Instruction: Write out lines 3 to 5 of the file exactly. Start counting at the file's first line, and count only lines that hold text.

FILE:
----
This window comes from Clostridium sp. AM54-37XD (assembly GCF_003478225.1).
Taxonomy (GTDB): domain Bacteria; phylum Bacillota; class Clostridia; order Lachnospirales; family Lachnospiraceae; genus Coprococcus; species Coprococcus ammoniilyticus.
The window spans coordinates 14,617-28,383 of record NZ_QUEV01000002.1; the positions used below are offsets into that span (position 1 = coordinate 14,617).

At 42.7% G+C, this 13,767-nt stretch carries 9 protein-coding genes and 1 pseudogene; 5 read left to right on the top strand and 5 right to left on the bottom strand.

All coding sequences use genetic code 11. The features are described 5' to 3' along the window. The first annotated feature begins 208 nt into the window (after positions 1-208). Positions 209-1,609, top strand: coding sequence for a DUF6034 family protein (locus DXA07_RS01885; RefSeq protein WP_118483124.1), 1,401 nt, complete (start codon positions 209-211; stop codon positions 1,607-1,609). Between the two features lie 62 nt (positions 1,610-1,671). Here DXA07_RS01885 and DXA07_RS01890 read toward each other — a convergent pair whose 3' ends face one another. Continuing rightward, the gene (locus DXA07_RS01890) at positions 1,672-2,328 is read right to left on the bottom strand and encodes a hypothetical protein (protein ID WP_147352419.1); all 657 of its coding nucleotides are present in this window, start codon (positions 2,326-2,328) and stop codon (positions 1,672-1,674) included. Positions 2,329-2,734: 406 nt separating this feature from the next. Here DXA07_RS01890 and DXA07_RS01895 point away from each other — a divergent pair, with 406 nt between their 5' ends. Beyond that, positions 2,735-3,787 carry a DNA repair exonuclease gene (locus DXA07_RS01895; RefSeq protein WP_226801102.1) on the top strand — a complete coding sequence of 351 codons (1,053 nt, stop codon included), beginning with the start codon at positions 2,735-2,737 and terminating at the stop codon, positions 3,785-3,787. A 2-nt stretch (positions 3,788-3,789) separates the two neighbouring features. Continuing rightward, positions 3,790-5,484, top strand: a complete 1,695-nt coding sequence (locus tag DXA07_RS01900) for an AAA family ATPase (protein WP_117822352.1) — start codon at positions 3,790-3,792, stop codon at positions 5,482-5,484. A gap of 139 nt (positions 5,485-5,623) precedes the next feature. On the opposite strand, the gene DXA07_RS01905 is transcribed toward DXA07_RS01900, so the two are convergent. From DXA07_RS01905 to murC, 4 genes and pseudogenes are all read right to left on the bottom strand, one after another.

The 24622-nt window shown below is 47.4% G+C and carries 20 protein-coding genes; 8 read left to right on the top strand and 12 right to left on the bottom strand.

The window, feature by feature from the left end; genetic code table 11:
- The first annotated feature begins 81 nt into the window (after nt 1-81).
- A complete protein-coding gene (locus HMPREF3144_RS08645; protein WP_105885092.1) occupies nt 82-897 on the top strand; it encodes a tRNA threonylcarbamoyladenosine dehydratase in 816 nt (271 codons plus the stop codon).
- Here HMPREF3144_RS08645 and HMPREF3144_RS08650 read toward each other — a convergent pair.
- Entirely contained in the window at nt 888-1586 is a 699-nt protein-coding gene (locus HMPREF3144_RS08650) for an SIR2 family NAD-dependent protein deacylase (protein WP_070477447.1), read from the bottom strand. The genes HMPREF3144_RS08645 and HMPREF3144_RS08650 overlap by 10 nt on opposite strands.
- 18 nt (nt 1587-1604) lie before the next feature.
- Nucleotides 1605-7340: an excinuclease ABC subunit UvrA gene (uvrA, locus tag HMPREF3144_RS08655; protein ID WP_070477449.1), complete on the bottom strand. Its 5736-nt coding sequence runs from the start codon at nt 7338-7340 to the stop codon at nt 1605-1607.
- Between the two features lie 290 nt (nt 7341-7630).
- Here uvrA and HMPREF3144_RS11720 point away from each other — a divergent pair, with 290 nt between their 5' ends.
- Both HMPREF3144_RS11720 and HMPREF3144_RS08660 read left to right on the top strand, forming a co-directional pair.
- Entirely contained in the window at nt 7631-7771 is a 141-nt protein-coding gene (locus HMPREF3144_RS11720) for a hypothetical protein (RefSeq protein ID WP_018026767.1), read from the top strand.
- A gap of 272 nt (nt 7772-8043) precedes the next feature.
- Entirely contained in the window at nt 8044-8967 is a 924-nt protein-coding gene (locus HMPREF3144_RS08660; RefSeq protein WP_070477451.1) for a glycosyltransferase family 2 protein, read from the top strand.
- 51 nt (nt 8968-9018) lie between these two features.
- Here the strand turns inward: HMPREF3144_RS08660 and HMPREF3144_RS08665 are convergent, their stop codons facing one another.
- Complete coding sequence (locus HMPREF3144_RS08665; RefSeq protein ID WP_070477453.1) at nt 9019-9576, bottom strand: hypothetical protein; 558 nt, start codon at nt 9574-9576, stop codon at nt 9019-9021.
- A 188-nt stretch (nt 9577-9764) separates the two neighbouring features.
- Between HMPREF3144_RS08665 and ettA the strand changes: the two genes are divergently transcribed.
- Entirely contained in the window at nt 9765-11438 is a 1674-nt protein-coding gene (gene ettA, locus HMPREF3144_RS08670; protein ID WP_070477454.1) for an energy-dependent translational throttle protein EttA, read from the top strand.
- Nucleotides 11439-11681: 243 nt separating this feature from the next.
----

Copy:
The window spans coordinates 14,617-28,383 of record NZ_QUEV01000002.1; the positions used below are offsets into that span (position 1 = coordinate 14,617).

At 42.7% G+C, this 13,767-nt stretch carries 9 protein-coding genes and 1 pseudogene; 5 read left to right on the top strand and 5 right to left on the bottom strand.

All coding sequences use genetic code 11. The features are described 5' to 3' along the window. The first annotated feature begins 208 nt into the window (after positions 1-208). Positions 209-1,609, top strand: coding sequence for a DUF6034 family protein (locus DXA07_RS01885; RefSeq protein WP_118483124.1), 1,401 nt, complete (start codon positions 209-211; stop codon positions 1,607-1,609). Between the two features lie 62 nt (positions 1,610-1,671). Here DXA07_RS01885 and DXA07_RS01890 read toward each other — a convergent pair whose 3' ends face one another. Continuing rightward, the gene (locus DXA07_RS01890) at positions 1,672-2,328 is read right to left on the bottom strand and encodes a hypothetical protein (protein ID WP_147352419.1); all 657 of its coding nucleotides are present in this window, start codon (positions 2,326-2,328) and stop codon (positions 1,672-1,674) included. Positions 2,329-2,734: 406 nt separating this feature from the next. Here DXA07_RS01890 and DXA07_RS01895 point away from each other — a divergent pair, with 406 nt between their 5' ends. Beyond that, positions 2,735-3,787 carry a DNA repair exonuclease gene (locus DXA07_RS01895; RefSeq protein WP_226801102.1) on the top strand — a complete coding sequence of 351 codons (1,053 nt, stop codon included), beginning with the start codon at positions 2,735-2,737 and terminating at the stop codon, positions 3,785-3,787. A 2-nt stretch (positions 3,788-3,789) separates the two neighbouring features. Continuing rightward, positions 3,790-5,484, top strand: a complete 1,695-nt coding sequence (locus tag DXA07_RS01900) for an AAA family ATPase (protein WP_117822352.1) — start codon at positions 3,790-3,792, stop codon at positions 5,482-5,484. A gap of 139 nt (positions 5,485-5,623) precedes the next feature. On the opposite strand, the gene DXA07_RS01905 is transcribed toward DXA07_RS01900, so the two are convergent. From DXA07_RS01905 to murC, 4 genes and pseudogenes are all read right to left on the bottom strand, one after another.